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Why Nebraska Needs to Classify E-Bikes

LB738 is a bill to make a simple change to the definition of an electric bicycle in our state statutes. That’s all it does. The language in this bill does not include anything regarding enforcement or regulation; it simply updates the definition to reflect the 3-tier classification, which has become the national standard being adopted by most other states. 

What are the three tiers? 

  • Class 1: Max Speed 20 MPH, provides assistance when pedaling (no throttle)
  • Class 2: Max Speed 20 MPH, provides assistance when pedaling or throttle 
  • Class 3: Max Speed 28 MPH, provides assistance when pedaling (no throttle)

Electric pedal assist bikes are becoming increasingly common and many new vendors have entered the market with a variety of products. Some products now being marketed as e-bikes are actually not bicycles at all - they are pedal REPLACE, not pedal assist - creating new challenges for people in charge of state parks, trails and other recreational facilities to manage their spaces accordingly.

The majority of e-bike sales in the last few years have been Class 1 bikes. However, Nebraska currently maintains a "No Motorized Vehicles" rule for parks, trails, and other infrastructure.

"The process was always tenuous since the ‘No Motorized Vehicle’ and ‘Nebraska Electric Bike Laws’ can contradict."

If Nebraska’s state statute reflects thee new national standard it will give land and facility managers a clear definition to point to in helping them ensure safe, legal e-bikes have access while limiting access for pedal REPLACE (commonly called motor bikes or dirt bikes). 

Justin Johannes testified on Tuesday, February 14th to the Transportation and Telecommunications committee with the example below to showcase the need for statewide classifications:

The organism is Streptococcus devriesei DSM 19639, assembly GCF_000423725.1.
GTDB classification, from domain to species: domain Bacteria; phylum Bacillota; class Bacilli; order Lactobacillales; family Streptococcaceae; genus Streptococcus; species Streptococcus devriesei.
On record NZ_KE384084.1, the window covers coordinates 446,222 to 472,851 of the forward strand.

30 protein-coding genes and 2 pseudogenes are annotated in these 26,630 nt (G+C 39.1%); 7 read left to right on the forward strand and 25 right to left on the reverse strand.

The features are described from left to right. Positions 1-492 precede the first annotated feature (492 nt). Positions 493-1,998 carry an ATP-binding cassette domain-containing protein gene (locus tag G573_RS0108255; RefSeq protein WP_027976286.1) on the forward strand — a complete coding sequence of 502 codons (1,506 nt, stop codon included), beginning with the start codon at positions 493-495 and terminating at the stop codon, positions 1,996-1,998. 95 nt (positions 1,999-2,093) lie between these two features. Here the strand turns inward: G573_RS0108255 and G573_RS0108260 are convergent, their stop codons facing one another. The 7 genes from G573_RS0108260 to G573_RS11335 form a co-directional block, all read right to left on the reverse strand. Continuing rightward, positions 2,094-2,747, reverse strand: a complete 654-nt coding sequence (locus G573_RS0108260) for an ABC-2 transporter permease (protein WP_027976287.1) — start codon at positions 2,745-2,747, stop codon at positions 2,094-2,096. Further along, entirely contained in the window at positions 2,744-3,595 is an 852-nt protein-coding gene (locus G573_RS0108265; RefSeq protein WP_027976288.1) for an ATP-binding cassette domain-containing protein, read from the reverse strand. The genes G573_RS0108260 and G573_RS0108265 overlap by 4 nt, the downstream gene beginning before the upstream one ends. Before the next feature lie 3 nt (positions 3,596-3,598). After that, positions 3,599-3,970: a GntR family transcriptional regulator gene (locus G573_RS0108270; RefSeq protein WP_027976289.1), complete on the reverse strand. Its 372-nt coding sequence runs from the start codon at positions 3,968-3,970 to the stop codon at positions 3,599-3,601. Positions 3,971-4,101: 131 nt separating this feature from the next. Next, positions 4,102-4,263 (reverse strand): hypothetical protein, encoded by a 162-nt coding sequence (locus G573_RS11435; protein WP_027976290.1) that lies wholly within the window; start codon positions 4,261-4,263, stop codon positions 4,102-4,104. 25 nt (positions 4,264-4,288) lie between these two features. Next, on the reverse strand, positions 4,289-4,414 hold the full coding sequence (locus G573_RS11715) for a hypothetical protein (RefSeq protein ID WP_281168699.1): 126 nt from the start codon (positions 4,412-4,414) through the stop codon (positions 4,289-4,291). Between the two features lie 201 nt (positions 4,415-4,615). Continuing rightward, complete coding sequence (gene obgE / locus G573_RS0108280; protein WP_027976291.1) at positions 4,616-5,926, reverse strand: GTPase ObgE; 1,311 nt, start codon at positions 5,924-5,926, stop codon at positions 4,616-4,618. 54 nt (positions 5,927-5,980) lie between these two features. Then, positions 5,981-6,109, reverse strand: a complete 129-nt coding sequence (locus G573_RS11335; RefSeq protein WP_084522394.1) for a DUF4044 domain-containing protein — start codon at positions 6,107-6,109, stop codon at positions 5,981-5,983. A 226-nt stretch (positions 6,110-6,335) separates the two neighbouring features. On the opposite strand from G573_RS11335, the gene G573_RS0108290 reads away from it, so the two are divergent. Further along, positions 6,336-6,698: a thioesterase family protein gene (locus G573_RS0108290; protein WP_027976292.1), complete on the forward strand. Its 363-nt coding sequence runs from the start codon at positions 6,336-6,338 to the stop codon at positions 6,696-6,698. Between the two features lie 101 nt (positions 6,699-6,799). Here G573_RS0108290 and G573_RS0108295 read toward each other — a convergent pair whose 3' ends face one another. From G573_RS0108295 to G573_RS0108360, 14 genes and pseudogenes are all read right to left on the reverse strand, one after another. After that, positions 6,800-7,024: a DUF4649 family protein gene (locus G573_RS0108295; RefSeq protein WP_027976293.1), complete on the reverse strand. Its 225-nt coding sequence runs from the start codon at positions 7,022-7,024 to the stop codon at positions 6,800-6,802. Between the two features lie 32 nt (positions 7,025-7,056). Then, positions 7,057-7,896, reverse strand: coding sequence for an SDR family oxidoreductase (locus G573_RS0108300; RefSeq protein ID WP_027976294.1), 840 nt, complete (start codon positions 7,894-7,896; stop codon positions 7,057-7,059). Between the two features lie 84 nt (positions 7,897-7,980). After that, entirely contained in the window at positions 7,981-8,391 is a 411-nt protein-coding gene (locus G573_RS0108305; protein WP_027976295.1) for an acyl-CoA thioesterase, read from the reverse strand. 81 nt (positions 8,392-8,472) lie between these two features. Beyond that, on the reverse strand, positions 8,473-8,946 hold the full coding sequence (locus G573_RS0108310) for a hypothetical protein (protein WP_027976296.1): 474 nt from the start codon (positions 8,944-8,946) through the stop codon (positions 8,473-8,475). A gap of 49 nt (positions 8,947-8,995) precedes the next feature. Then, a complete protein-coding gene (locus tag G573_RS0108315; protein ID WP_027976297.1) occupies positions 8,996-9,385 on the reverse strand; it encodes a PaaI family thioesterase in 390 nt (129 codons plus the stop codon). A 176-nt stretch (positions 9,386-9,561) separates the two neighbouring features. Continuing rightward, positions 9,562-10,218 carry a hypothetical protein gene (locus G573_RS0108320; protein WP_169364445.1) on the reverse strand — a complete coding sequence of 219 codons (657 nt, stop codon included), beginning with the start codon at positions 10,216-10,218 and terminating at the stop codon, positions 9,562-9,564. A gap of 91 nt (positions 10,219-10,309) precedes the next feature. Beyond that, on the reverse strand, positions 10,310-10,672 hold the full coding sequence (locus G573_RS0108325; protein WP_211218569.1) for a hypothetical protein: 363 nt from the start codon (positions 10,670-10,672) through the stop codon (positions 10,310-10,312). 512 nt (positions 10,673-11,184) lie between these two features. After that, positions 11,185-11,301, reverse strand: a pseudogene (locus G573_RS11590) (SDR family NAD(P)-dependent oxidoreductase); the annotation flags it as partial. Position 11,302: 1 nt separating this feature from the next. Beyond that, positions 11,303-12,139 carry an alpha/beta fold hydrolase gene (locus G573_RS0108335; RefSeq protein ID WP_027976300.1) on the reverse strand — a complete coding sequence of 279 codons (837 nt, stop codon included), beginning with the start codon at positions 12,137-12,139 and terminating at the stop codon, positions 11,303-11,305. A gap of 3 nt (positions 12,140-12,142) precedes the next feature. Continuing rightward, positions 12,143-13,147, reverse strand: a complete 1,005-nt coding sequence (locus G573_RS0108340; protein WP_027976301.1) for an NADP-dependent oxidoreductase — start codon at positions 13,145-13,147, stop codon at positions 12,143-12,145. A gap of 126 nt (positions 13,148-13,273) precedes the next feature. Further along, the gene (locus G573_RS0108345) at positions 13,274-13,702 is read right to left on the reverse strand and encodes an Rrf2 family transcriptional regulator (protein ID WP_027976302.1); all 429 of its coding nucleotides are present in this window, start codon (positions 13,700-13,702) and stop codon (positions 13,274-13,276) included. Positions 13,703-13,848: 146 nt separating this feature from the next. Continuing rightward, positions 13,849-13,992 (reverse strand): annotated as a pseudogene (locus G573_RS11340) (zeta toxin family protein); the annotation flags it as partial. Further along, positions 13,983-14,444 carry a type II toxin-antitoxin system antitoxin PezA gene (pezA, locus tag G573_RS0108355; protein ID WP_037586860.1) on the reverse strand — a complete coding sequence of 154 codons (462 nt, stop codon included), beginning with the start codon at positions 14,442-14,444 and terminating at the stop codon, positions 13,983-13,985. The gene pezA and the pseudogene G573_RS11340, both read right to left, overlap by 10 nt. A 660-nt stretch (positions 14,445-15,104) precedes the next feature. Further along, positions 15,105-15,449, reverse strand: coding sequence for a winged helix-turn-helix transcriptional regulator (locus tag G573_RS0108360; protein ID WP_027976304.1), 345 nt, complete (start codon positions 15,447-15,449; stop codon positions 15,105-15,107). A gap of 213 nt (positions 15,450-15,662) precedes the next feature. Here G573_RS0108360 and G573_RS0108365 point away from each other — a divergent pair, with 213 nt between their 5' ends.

"Since most of our trails, parks, and tracks are located on public lands, the relationship between Landowner and the Land Managers relies on a shared understanding of the cycling landscape.  

Bicycles have changed and evolved parallel to the local parks and trails. Still, the current Nebraska electric bicycle definitions don’t require functional pedals and can be interpreted to include some types of electric ‘dirt’ (or motor) bikes. 

One of my roles within the community was Track Operator for OmahaBMX located at Hefflinger Park. During my tenure, we often had to address electric dirt bikes within the park and on the BMX track. The process was always tenuous since the ‘No Motorized Vehicle’ and ‘Nebraska Electric Bike Laws’ can contradict. It also took time, effort, and passion from the volunteers giving back to the community."

Nebraska is one of only eleven states that has not adopted the 3 tier classification in their statutes. All of our neighboring states have the 3 tier language in their statutes.

In the example of Heartland Bikeshare and Bike LNK, the addition of e-bikes to their bike share fleet has led to record-setting usage numbers. However, they are unable to add e-bikes to their station at Mahoney State Park because of lack of definition with current statute.

Overall, this is a common-sense, simple bill which will allow Nebraska to evolve with the booming e-bike market and keep their trails, parks, and infrastructure accessible and safe for all users.

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